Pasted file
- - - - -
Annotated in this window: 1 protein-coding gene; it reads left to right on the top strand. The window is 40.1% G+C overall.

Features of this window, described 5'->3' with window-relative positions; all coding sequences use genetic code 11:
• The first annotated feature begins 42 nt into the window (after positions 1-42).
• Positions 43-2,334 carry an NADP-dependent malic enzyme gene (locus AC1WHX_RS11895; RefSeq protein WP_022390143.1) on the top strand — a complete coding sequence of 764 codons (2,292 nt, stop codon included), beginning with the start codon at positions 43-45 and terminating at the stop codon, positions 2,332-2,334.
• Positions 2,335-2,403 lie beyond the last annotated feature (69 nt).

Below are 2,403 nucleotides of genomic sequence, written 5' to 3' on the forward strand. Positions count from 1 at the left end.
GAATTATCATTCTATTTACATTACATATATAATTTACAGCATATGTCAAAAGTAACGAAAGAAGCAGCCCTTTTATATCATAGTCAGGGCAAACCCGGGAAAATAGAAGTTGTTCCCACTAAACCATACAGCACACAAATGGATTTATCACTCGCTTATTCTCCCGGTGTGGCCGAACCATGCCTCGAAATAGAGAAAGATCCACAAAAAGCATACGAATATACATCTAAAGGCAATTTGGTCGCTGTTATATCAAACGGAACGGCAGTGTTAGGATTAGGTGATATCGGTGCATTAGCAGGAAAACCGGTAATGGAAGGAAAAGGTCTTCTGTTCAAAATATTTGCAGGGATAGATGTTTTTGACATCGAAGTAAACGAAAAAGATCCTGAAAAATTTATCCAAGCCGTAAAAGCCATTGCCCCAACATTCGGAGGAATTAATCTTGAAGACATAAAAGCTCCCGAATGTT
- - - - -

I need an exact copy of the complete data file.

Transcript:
Annotated in this window: 1 protein-coding gene; it reads left to right on the top strand. The window is 40.1% G+C overall.

Features of this window, described 5'->3' with window-relative positions; all coding sequences use genetic code 11:
• The first annotated feature begins 42 nt into the window (after positions 1-42).
• Positions 43-2,334 carry an NADP-dependent malic enzyme gene (locus AC1WHX_RS11895; RefSeq protein WP_022390143.1) on the top strand — a complete coding sequence of 764 codons (2,292 nt, stop codon included), beginning with the start codon at positions 43-45 and terminating at the stop codon, positions 2,332-2,334.
• Positions 2,335-2,403 lie beyond the last annotated feature (69 nt).

Below are 2,403 nucleotides of genomic sequence, written 5' to 3' on the forward strand. Positions count from 1 at the left end.
GAATTATCATTCTATTTACATTACATATATAATTTACAGCATATGTCAAAAGTAACGAAAGAAGCAGCCCTTTTATATCATAGTCAGGGCAAACCCGGGAAAATAGAAGTTGTTCCCACTAAACCATACAGCACACAAATGGATTTATCACTCGCTTATTCTCCCGGTGTGGCCGAACCATGCCTCGAAATAGAGAAAGATCCACAAAAAGCATACGAATATACATCTAAAGGCAATTTGGTCGCTGTTATATCAAACGGAACGGCAGTGTTAGGATTAGGTGATATCGGTGCATTAGCAGGAAAACCGGTAATGGAAGGAAAAGGTCTTCTGTTCAAAATATTTGCAGGGATAGATGTTTTTGACATCGAAGTAAACGAAAAAGATCCTGAAAAATTTATCCAAGCCGTAAAAGCCATTGCCCCAACATTCGGAGGAATTAATCTTGAAGACATAAAAGCTCCCGAATGTT